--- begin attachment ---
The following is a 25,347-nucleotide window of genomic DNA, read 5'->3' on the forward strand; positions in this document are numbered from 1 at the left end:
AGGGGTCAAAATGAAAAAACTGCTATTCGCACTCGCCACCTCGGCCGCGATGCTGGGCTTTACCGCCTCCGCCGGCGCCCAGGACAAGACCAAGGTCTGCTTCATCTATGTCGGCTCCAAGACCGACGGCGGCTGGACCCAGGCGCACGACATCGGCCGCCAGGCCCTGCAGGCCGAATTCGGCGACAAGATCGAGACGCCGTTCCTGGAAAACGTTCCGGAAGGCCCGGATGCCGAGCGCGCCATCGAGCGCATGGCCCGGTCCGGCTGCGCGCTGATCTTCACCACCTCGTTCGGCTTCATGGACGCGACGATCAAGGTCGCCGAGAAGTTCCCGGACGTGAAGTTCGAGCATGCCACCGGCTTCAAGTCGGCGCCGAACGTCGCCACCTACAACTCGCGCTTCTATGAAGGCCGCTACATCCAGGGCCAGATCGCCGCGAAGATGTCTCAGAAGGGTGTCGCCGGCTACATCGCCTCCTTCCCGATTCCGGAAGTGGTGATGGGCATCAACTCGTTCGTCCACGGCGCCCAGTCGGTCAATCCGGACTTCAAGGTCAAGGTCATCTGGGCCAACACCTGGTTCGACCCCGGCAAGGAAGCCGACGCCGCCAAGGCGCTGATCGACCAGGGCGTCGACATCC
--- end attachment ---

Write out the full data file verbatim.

The following is a 25,347-nucleotide window of genomic DNA, read 5'->3' on the forward strand; positions in this document are numbered from 1 at the left end:
AGGGGTCAAAATGAAAAAACTGCTATTCGCACTCGCCACCTCGGCCGCGATGCTGGGCTTTACCGCCTCCGCCGGCGCCCAGGACAAGACCAAGGTCTGCTTCATCTATGTCGGCTCCAAGACCGACGGCGGCTGGACCCAGGCGCACGACATCGGCCGCCAGGCCCTGCAGGCCGAATTCGGCGACAAGATCGAGACGCCGTTCCTGGAAAACGTTCCGGAAGGCCCGGATGCCGAGCGCGCCATCGAGCGCATGGCCCGGTCCGGCTGCGCGCTGATCTTCACCACCTCGTTCGGCTTCATGGACGCGACGATCAAGGTCGCCGAGAAGTTCCCGGACGTGAAGTTCGAGCATGCCACCGGCTTCAAGTCGGCGCCGAACGTCGCCACCTACAACTCGCGCTTCTATGAAGGCCGCTACATCCAGGGCCAGATCGCCGCGAAGATGTCTCAGAAGGGTGTCGCCGGCTACATCGCCTCCTTCCCGATTCCGGAAGTGGTGATGGGCATCAACTCGTTCGTCCACGGCGCCCAGTCGGTCAATCCGGACTTCAAGGTCAAGGTCATCTGGGCCAACACCTGGTTCGACCCCGGCAAGGAAGCCGACGCCGCCAAGGCGCTGATCGACCAGGGCGTCGACATCC